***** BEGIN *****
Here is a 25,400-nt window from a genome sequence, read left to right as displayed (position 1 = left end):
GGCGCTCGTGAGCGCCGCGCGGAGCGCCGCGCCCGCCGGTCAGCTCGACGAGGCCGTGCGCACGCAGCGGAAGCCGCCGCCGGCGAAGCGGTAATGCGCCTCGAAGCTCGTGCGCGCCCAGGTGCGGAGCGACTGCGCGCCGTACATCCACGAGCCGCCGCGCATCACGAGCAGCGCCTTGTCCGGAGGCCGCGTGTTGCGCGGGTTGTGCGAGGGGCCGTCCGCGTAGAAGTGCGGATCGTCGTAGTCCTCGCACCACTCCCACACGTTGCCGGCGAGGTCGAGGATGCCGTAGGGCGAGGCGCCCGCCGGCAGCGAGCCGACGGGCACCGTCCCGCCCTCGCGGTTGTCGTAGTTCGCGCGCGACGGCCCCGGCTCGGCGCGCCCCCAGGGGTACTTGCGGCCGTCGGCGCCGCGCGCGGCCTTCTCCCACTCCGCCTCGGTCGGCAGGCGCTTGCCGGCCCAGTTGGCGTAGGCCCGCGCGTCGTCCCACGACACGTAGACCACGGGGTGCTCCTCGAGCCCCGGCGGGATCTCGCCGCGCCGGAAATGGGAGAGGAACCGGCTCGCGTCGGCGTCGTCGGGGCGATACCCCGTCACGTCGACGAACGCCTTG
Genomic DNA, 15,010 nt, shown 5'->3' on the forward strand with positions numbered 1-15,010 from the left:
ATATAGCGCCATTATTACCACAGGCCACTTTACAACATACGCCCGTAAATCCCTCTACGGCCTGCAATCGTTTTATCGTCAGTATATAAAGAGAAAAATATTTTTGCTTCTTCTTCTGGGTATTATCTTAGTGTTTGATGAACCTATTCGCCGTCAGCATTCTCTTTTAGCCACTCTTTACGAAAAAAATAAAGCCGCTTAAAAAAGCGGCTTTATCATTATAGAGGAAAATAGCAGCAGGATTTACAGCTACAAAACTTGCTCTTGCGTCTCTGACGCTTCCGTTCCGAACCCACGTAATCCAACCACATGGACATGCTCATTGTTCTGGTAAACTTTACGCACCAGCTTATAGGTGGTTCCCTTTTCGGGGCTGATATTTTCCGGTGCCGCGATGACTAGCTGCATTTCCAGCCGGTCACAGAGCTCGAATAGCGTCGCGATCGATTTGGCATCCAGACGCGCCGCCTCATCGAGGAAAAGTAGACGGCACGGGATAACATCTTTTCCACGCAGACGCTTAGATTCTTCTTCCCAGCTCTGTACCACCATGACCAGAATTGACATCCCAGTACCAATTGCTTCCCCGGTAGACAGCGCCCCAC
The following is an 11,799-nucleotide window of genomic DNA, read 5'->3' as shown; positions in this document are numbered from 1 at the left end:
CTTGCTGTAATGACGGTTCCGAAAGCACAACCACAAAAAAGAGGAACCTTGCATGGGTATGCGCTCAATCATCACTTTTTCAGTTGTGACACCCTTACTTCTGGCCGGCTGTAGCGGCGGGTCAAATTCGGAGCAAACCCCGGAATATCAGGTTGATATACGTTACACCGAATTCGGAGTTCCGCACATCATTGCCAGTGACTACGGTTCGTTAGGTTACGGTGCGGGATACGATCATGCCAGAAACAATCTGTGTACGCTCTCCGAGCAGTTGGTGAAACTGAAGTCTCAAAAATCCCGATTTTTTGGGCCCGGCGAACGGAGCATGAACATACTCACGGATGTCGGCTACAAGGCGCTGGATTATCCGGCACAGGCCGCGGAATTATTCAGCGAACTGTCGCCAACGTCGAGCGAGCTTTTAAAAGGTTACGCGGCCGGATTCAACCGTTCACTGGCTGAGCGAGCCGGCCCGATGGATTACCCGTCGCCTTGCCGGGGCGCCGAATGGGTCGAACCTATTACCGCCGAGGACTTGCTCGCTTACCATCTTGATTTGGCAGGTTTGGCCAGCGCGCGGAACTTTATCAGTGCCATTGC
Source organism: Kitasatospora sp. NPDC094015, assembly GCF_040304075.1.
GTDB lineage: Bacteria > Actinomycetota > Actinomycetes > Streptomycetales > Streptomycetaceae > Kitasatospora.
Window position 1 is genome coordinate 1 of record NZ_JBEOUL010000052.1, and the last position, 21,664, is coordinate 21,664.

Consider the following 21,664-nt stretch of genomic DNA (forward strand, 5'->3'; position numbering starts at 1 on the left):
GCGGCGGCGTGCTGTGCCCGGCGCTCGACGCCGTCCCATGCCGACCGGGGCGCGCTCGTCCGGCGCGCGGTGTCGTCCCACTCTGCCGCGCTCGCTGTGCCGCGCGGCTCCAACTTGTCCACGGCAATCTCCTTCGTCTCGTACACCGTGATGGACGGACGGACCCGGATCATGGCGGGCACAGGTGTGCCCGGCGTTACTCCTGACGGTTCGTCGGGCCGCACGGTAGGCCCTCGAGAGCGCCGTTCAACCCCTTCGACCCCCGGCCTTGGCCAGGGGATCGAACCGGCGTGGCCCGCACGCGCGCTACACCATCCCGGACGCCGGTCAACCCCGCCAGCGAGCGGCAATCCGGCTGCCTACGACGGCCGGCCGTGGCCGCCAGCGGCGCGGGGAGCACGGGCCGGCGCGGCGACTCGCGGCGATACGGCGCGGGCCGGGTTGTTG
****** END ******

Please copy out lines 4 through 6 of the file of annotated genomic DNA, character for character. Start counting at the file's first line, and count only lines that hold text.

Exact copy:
ATATAGCGCCATTATTACCACAGGCCACTTTACAACATACGCCCGTAAATCCCTCTACGGCCTGCAATCGTTTTATCGTCAGTATATAAAGAGAAAAATATTTTTGCTTCTTCTTCTGGGTATTATCTTAGTGTTTGATGAACCTATTCGCCGTCAGCATTCTCTTTTAGCCACTCTTTACGAAAAAAATAAAGCCGCTTAAAAAAGCGGCTTTATCATTATAGAGGAAAATAGCAGCAGGATTTACAGCTACAAAACTTGCTCTTGCGTCTCTGACGCTTCCGTTCCGAACCCACGTAATCCAACCACATGGACATGCTCATTGTTCTGGTAAACTTTACGCACCAGCTTATAGGTGGTTCCCTTTTCGGGGCTGATATTTTCCGGTGCCGCGATGACTAGCTGCATTTCCAGCCGGTCACAGAGCTCGAATAGCGTCGCGATCGATTTGGCATCCAGACGCGCCGCCTCATCGAGGAAAAGTAGACGGCACGGGATAACATCTTTTCCACGCAGACGCTTAGATTCTTCTTCCCAGCTCTGTACCACCATGACCAGAATTGACATCCCAGTACCAATTGCTTCCCCGGTAGACAGCGCCCCAC
The following is an 11,799-nucleotide window of genomic DNA, read 5'->3' as shown; positions in this document are numbered from 1 at the left end:
CTTGCTGTAATGACGGTTCCGAAAGCACAACCACAAAAAAGAGGAACCTTGCATGGGTATGCGCTCAATCATCACTTTTTCAGTTGTGACACCCTTACTTCTGGCCGGCTGTAGCGGCGGGTCAAATTCGGAGCAAACCCCGGAATATCAGGTTGATATACGTTACACCGAATTCGGAGTTCCGCACATCATTGCCAGTGACTACGGTTCGTTAGGTTACGGTGCGGGATACGATCATGCCAGAAACAATCTGTGTACGCTCTCCGAGCAGTTGGTGAAACTGAAGTCTCAAAAATCCCGATTTTTTGGGCCCGGCGAACGGAGCATGAACATACTCACGGATGTCGGCTACAAGGCGCTGGATTATCCGGCACAGGCCGCGGAATTATTCAGCGAACTGTCGCCAACGTCGAGCGAGCTTTTAAAAGGTTACGCGGCCGGATTCAACCGTTCACTGGCTGAGCGAGCCGGCCCGATGGATTACCCGTCGCCTTGCCGGGGCGCCGAATGGGTCGAACCTATTACCGCCGAGGACTTGCTCGCTTACCATCTTGATTTGGCAGGTTTGGCCAGCGCGCGGAACTTTATCAGTGCCATTGC